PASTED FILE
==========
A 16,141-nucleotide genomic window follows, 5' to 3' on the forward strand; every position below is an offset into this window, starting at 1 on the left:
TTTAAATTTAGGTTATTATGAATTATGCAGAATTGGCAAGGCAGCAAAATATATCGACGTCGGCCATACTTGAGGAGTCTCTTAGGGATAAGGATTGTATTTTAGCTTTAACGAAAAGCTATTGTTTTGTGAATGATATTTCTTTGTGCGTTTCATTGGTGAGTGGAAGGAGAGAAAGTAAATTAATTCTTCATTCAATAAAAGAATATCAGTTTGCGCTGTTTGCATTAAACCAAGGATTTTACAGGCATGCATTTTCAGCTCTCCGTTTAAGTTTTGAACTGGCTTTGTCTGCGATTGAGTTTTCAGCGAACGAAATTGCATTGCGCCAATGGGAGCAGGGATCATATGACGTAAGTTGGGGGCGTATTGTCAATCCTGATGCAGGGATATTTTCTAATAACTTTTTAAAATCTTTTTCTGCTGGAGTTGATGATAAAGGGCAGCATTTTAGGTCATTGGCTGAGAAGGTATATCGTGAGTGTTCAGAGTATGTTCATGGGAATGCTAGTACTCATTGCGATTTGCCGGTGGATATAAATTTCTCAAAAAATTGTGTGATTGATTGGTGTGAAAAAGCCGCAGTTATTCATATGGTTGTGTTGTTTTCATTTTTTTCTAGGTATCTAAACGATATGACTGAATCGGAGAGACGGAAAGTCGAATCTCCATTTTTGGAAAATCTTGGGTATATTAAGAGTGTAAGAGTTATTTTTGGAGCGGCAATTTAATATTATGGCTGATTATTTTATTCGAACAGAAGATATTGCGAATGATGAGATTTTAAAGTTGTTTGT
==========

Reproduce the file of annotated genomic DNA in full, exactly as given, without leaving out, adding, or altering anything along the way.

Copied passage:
A 16,141-nucleotide genomic window follows, 5' to 3' on the forward strand; every position below is an offset into this window, starting at 1 on the left:
TTTAAATTTAGGTTATTATGAATTATGCAGAATTGGCAAGGCAGCAAAATATATCGACGTCGGCCATACTTGAGGAGTCTCTTAGGGATAAGGATTGTATTTTAGCTTTAACGAAAAGCTATTGTTTTGTGAATGATATTTCTTTGTGCGTTTCATTGGTGAGTGGAAGGAGAGAAAGTAAATTAATTCTTCATTCAATAAAAGAATATCAGTTTGCGCTGTTTGCATTAAACCAAGGATTTTACAGGCATGCATTTTCAGCTCTCCGTTTAAGTTTTGAACTGGCTTTGTCTGCGATTGAGTTTTCAGCGAACGAAATTGCATTGCGCCAATGGGAGCAGGGATCATATGACGTAAGTTGGGGGCGTATTGTCAATCCTGATGCAGGGATATTTTCTAATAACTTTTTAAAATCTTTTTCTGCTGGAGTTGATGATAAAGGGCAGCATTTTAGGTCATTGGCTGAGAAGGTATATCGTGAGTGTTCAGAGTATGTTCATGGGAATGCTAGTACTCATTGCGATTTGCCGGTGGATATAAATTTCTCAAAAAATTGTGTGATTGATTGGTGTGAAAAAGCCGCAGTTATTCATATGGTTGTGTTGTTTTCATTTTTTTCTAGGTATCTAAACGATATGACTGAATCGGAGAGACGGAAAGTCGAATCTCCATTTTTGGAAAATCTTGGGTATATTAAGAGTGTAAGAGTTATTTTTGGAGCGGCAATTTAATATTATGGCTGATTATTTTATTCGAACAGAAGATATTGCGAATGATGAGATTTTAAAGTTGTTTGT